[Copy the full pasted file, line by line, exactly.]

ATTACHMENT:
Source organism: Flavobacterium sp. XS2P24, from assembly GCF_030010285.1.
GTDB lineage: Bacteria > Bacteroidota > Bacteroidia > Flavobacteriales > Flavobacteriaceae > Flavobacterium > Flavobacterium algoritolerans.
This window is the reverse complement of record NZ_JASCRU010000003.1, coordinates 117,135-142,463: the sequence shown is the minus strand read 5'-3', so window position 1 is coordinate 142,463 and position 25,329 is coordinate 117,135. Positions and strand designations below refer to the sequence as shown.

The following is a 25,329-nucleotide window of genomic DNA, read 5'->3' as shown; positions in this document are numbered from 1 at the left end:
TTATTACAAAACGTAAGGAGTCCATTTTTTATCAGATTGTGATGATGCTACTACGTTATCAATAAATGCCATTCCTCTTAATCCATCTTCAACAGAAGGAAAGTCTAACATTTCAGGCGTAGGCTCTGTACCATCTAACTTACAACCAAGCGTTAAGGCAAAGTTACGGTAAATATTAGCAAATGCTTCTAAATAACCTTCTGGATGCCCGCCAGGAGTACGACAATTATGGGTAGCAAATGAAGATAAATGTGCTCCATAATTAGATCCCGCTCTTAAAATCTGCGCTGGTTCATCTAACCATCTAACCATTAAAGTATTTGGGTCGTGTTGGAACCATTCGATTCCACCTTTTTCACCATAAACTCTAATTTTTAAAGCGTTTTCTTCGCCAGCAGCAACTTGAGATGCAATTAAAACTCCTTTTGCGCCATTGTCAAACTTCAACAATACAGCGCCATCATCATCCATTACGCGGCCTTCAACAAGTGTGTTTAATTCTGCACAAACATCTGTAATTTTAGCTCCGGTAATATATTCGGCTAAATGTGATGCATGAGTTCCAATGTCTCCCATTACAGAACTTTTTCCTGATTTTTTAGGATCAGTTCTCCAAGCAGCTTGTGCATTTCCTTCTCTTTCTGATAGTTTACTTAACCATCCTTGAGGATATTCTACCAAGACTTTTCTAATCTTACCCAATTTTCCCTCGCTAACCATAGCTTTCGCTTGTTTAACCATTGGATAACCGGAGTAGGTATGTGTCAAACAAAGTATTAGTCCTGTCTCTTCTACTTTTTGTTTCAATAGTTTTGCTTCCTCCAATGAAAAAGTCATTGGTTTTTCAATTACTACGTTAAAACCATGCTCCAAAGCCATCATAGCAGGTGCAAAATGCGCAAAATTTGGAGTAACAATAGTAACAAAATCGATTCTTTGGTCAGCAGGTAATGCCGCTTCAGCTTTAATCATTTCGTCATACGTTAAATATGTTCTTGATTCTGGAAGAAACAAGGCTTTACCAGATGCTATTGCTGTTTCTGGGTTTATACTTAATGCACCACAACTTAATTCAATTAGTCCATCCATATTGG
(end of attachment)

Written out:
Source organism: Flavobacterium sp. XS2P24, from assembly GCF_030010285.1.
GTDB lineage: Bacteria > Bacteroidota > Bacteroidia > Flavobacteriales > Flavobacteriaceae > Flavobacterium > Flavobacterium algoritolerans.
This window is the reverse complement of record NZ_JASCRU010000003.1, coordinates 117,135-142,463: the sequence shown is the minus strand read 5'-3', so window position 1 is coordinate 142,463 and position 25,329 is coordinate 117,135. Positions and strand designations below refer to the sequence as shown.

The following is a 25,329-nucleotide window of genomic DNA, read 5'->3' as shown; positions in this document are numbered from 1 at the left end:
TTATTACAAAACGTAAGGAGTCCATTTTTTATCAGATTGTGATGATGCTACTACGTTATCAATAAATGCCATTCCTCTTAATCCATCTTCAACAGAAGGAAAGTCTAACATTTCAGGCGTAGGCTCTGTACCATCTAACTTACAACCAAGCGTTAAGGCAAAGTTACGGTAAATATTAGCAAATGCTTCTAAATAACCTTCTGGATGCCCGCCAGGAGTACGACAATTATGGGTAGCAAATGAAGATAAATGTGCTCCATAATTAGATCCCGCTCTTAAAATCTGCGCTGGTTCATCTAACCATCTAACCATTAAAGTATTTGGGTCGTGTTGGAACCATTCGATTCCACCTTTTTCACCATAAACTCTAATTTTTAAAGCGTTTTCTTCGCCAGCAGCAACTTGAGATGCAATTAAAACTCCTTTTGCGCCATTGTCAAACTTCAACAATACAGCGCCATCATCATCCATTACGCGGCCTTCAACAAGTGTGTTTAATTCTGCACAAACATCTGTAATTTTAGCTCCGGTAATATATTCGGCTAAATGTGATGCATGAGTTCCAATGTCTCCCATTACAGAACTTTTTCCTGATTTTTTAGGATCAGTTCTCCAAGCAGCTTGTGCATTTCCTTCTCTTTCTGATAGTTTACTTAACCATCCTTGAGGATATTCTACCAAGACTTTTCTAATCTTACCCAATTTTCCCTCGCTAACCATAGCTTTCGCTTGTTTAACCATTGGATAACCGGAGTAGGTATGTGTCAAACAAAGTATTAGTCCTGTCTCTTCTACTTTTTGTTTCAATAGTTTTGCTTCCTCCAATGAAAAAGTCATTGGTTTTTCAATTACTACGTTAAAACCATGCTCCAAAGCCATCATAGCAGGTGCAAAATGCGCAAAATTTGGAGTAACAATAGTAACAAAATCGATTCTTTGGTCAGCAGGTAATGCCGCTTCAGCTTTAATCATTTCGTCATACGTTAAATATGTTCTTGATTCTGGAAGAAACAAGGCTTTACCAGATGCTATTGCTGTTTCTGGGTTTATACTTAATGCACCACAACTTAATTCAATTAGTCCATCCATATTGG